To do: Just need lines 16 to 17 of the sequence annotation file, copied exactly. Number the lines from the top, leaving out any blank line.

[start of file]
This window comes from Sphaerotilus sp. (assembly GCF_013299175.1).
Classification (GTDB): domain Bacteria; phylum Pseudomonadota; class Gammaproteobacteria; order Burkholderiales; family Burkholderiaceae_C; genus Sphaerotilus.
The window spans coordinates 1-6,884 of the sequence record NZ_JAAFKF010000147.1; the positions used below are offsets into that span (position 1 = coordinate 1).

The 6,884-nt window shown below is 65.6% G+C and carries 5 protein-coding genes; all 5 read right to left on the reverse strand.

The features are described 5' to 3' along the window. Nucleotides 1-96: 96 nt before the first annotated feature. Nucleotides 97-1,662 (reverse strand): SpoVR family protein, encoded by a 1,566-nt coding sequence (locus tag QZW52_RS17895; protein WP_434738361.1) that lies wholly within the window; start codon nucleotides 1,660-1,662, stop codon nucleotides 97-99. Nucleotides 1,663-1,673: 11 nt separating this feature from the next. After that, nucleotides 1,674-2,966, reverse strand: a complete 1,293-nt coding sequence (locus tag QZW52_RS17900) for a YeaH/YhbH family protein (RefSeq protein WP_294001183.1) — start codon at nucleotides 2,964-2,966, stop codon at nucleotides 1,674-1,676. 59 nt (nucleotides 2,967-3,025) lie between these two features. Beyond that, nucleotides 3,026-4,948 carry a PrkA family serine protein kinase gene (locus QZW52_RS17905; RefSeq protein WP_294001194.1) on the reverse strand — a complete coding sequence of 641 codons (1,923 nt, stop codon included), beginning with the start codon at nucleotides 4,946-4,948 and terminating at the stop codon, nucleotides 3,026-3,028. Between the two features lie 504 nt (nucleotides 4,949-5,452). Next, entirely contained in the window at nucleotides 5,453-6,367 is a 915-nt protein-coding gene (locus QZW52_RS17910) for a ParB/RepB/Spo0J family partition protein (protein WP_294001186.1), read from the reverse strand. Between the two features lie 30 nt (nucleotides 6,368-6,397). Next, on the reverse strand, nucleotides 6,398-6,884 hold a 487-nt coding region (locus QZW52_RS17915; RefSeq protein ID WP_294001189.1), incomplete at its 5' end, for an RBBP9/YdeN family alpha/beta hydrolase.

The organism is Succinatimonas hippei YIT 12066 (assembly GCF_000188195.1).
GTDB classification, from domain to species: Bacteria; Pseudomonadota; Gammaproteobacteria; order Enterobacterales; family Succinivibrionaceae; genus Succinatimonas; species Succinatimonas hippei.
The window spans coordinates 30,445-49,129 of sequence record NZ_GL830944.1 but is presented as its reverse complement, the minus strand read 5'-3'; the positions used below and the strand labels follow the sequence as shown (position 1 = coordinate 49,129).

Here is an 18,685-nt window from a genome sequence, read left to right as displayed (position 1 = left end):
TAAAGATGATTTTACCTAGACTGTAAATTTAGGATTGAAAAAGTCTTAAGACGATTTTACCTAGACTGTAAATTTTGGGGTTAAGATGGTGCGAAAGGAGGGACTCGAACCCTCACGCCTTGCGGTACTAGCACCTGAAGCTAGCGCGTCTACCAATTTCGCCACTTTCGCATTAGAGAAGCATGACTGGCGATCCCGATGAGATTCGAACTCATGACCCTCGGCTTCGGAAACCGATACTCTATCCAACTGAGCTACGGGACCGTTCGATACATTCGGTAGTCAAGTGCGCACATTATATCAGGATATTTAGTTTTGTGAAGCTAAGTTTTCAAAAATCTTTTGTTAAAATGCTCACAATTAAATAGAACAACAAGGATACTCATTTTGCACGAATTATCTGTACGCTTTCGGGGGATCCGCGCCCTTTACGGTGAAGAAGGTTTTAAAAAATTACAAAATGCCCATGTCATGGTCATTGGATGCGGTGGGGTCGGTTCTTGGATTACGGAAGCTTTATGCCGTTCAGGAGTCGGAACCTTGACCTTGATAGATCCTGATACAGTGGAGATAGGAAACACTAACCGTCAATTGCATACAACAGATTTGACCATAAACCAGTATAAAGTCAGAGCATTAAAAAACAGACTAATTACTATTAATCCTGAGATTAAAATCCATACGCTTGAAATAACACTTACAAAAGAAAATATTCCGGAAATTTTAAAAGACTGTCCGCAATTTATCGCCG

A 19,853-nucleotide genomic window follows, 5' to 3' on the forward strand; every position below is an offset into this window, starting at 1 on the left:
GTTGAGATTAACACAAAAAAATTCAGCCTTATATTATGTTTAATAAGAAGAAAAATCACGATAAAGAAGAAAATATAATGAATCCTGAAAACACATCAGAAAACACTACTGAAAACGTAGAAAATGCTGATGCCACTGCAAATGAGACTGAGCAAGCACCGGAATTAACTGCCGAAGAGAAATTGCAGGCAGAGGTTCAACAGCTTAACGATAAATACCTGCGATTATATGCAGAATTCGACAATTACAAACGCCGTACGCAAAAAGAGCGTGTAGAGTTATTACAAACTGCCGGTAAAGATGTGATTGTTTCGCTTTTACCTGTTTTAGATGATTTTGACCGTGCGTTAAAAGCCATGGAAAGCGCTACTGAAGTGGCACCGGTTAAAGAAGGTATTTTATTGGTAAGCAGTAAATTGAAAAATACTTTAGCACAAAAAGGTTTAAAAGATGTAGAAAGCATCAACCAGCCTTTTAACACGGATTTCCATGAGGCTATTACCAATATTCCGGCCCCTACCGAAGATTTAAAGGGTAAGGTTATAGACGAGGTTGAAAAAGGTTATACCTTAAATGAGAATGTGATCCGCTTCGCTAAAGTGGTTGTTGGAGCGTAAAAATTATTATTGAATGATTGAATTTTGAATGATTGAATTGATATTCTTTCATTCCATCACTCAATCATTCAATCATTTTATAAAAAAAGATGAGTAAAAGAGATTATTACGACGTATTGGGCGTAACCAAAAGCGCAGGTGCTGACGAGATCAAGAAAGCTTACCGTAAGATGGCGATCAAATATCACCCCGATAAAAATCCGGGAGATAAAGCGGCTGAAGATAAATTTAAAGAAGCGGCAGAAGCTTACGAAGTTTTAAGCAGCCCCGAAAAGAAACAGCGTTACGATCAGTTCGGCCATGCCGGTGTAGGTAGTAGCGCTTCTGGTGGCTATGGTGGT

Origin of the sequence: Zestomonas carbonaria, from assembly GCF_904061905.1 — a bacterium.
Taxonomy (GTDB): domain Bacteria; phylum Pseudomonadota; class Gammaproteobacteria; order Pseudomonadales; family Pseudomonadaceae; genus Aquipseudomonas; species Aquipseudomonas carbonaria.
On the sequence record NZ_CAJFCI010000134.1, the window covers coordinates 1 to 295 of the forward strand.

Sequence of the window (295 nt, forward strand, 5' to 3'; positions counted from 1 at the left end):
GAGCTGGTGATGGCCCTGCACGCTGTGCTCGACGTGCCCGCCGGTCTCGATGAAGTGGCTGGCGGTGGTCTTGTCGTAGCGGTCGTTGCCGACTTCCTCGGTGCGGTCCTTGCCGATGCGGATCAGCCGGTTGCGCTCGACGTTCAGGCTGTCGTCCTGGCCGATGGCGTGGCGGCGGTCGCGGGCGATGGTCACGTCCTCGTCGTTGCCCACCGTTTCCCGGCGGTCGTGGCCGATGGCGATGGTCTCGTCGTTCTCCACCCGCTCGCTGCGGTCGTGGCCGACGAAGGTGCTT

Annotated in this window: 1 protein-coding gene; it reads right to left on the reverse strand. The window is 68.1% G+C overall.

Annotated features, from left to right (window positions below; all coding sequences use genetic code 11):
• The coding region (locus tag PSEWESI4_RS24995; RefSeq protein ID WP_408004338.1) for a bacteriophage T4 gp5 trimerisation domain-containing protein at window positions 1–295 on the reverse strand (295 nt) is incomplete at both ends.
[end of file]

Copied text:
Sequence of the window (295 nt, forward strand, 5' to 3'; positions counted from 1 at the left end):
GAGCTGGTGATGGCCCTGCACGCTGTGCTCGACGTGCCCGCCGGTCTCGATGAAGTGGCTGGCGGTGGTCTTGTCGTAGCGGTCGTTGCCGACTTCCTCGGTGCGGTCCTTGCCGATGCGGATCAGCCGGTTGCGCTCGACGTTCAGGCTGTCGTCCTGGCCGATGGCGTGGCGGCGGTCGCGGGCGATGGTCACGTCCTCGTCGTTGCCCACCGTTTCCCGGCGGTCGTGGCCGATGGCGATGGTCTCGTCGTTCTCCACCCGCTCGCTGCGGTCGTGGCCGACGAAGGTGCTT